It has been out of power in Odisha since 2000. Fourteen years later, the Congress is still beset with factionalism and infighting, leading to crippling defections ahead of elections.
More than a dozen senior leaders have switched over to other parties in recent days. Speculation is rife that more legislators and senior leaders are likely to follow suit.
The party received a major jolt when the leader of the opposition and its legislature party leader Bhupinder Singh and secretary Anup Kumar Sai joined the ruling Biju Janata Dal (BJD) at the weekend.
“Some people with vested interests have captured the Congress and that is why we quit,” said Bhupinder Singh, a four-time legislator.
Singh and Sai are not alone. Well known Dalit leader and former legislator Sura Sethi, Sanatan Mahakud, former state finance minister Ramakrishna Patnaik, Alok Nayak and spokespersons Aryakumar Gyanendra and Ashok Samal are among the many who have left the Congress.
Four more legislators — Naba Kishore Das, Sadhu Nepak, Nihar Mahananda and Subala Sahu — Sunday threatened to resign over the distribution of ticket for the Lok Sabha election.
“If all the leaders are not taken into confidence, it will prove disastrous for the party,” senior Congress leader Niranjan Patnaik said on the desertions.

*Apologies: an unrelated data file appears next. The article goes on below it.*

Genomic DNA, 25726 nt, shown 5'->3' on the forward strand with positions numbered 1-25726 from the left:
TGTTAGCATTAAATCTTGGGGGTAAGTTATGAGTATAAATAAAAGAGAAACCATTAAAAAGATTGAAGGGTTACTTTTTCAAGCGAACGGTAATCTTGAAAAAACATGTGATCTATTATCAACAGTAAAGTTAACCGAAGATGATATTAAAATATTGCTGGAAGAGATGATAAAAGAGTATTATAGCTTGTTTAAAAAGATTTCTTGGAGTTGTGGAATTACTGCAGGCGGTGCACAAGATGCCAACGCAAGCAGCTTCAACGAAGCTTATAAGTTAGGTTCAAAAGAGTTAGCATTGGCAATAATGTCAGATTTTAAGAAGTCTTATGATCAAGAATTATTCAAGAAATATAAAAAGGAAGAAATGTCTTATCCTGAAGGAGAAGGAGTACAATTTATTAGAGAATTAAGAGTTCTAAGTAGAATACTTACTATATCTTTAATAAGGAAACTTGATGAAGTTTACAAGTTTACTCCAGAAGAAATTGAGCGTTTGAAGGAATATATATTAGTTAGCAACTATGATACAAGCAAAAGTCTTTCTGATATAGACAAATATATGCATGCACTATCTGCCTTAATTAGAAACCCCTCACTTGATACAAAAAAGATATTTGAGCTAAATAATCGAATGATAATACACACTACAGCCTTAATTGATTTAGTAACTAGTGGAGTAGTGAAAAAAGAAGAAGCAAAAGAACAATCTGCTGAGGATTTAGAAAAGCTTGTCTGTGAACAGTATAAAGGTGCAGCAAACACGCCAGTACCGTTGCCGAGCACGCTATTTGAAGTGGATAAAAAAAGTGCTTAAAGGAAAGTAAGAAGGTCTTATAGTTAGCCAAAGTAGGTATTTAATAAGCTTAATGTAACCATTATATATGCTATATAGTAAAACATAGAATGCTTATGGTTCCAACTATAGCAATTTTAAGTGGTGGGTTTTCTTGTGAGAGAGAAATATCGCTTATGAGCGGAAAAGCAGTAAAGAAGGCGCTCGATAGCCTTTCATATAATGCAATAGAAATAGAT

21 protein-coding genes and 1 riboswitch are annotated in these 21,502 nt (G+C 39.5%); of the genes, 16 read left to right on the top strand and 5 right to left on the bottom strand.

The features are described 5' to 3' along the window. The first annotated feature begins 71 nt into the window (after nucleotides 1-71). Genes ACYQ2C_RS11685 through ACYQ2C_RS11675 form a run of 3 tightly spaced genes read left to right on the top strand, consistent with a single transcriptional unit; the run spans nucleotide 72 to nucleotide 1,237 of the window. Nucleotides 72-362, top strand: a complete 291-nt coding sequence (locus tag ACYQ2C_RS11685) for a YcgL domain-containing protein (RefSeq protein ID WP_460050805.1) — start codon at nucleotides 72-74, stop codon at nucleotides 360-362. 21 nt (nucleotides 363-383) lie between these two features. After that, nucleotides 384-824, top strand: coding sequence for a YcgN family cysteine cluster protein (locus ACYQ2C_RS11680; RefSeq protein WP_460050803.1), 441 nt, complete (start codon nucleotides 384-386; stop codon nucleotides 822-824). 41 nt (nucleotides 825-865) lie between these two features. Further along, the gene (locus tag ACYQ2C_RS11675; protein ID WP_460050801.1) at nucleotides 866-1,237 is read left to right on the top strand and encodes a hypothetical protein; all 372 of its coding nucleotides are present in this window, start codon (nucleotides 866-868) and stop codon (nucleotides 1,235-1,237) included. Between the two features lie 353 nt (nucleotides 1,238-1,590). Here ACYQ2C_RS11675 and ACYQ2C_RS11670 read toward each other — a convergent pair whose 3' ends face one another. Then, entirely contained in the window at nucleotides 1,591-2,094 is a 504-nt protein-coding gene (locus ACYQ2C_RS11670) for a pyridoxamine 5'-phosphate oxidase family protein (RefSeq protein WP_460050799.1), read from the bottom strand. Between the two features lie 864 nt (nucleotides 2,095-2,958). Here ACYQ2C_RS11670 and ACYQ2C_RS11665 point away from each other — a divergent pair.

Polling will be held simultaneously for the 147-member assembly and 21 Lok Sabha seat in Odisha in two phases: April 10 and 17. The Congress won 27 assembly and six Lok Sabha seats in 2009.
The Congress in Odisha has two major factions: one led by Niranjan Patnaik and another by union minister Srikant Jena. Besides there are some leaders who do not belong to either group.
Patnaik, a relative of former chief minister J.B. Patnaik, was appointed the state Congress president June 2011. J.B. Patnaik was chief minister for 14 years – in 1980-89 and again in 1995-99.
The latest trouble seems to have started when the Congress leadership removed Niranjan Patnaik, 66, and installed 58-year-old Dalit leader Jayadev Jena, an associate of Srikanta Jena, as the state party chief in May last year.
The Congress also expelled Soumya Ranjan Patnaik, Niranjan Patnaik’s brother about five months later after he revolted against Jena’s appointment.
Soumya Ranjan then converted his NGO Ama Odisha into a political outfit.
The Congress seems to be heading for more trouble as many who do not belong to any faction are openly criticizing the party’s state leadership, accusing it of taking decisions arbitrarily.
Jayadev Jena, who heads the Congress, argues that those who have deserted the party will only harm themselves. “It won’t have any impact on the Congress,” Jena told IANS.
( An IANS Special Report by Jatin Dash )